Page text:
This weekend at the eighth annual US Campaign to End the Israeli Occupation national organizers’ conference held in Chicago, delegates from the approximately 300 member groups that make up the US Campaign voted in favor of an academic and cultural boycott of Israel. The vote came on the heels of a presentation by Omar Barghouti and myself on behalf of the Palestinian Campaign for the Academic and Cultural Boycott of Israel and the US Campaign for an Academic and Cultural Boycott of Israel.
The proposal that “the US Campaign to End the Israeli Occupation should endorse the principle of cultural and academic boycotts” passed by a landslide with one abstention and not a single objection. The quasi-unanimous vote, and the deep collective breath of relief that followed, will go down in history as the moment US-based Palestine solidarity activists overcame tactical differences that had long hindered us, to finally come together to confront Israeli apartheid.
I’ve written about a talk I presented a few days ago at Sydney University on this very subject, the academic and cultural boycott of Israel. Independent Australian Jewish Voices blogger Michael Brull was there:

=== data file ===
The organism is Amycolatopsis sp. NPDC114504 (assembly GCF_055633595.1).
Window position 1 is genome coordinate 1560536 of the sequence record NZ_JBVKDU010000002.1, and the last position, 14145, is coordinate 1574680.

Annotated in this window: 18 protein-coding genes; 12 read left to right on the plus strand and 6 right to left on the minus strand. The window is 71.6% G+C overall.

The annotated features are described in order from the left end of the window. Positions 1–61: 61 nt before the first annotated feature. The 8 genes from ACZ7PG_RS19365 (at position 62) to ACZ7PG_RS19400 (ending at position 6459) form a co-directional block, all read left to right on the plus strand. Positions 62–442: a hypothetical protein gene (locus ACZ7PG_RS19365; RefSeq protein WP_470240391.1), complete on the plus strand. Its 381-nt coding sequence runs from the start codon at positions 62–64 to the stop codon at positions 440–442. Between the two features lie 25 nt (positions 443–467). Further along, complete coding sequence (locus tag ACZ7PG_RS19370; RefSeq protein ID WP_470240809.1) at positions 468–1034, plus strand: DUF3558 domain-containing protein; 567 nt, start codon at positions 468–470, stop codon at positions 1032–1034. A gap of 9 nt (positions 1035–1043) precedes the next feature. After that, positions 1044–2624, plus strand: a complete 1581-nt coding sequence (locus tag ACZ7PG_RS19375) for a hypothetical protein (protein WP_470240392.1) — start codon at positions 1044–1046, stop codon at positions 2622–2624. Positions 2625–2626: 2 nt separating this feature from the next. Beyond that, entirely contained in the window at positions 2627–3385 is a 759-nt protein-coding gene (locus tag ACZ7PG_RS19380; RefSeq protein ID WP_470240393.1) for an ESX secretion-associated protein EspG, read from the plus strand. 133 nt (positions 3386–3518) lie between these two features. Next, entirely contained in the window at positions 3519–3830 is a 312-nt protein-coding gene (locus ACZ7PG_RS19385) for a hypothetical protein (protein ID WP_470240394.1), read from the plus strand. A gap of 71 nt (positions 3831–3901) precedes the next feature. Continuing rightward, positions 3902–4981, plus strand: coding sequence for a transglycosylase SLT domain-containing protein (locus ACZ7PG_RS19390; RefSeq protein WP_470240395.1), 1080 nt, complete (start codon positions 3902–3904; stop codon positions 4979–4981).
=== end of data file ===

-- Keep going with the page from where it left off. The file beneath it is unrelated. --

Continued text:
Yesterday [Tuesday], I attended a talk by Antony Loewenstein and John Docker, chaired by Jake Lynch. It was a presentation in favour of boycotting Israel. It was a 2 hour talk, and halfway through perhaps 20 [Jewish] people poured in, perhaps more, who were overwhelmingly hostile to what was being said, who aggressively asked hostile questions, who used the opportunity to give lengthy talks reciting Israeli government talking points (one young man even spoke in favour of Israel’s “achievements” in Gaza). [Jewish academic] Suzanne Rutland gave a 5 minute presentation against the boycott, a young man spoke against the boycott, because of his experience of activism in Israel. The striking thing about the interlocutors is their complete absence of any concern for Palestinian rights being violated. I might say there was a partial exception – Rutland spoke against the boycott, but without giving any recognition of Palestinian suffering, she explained that she opposed settlements: not to explain their illegitimacy, but to show how credible her position should be considered.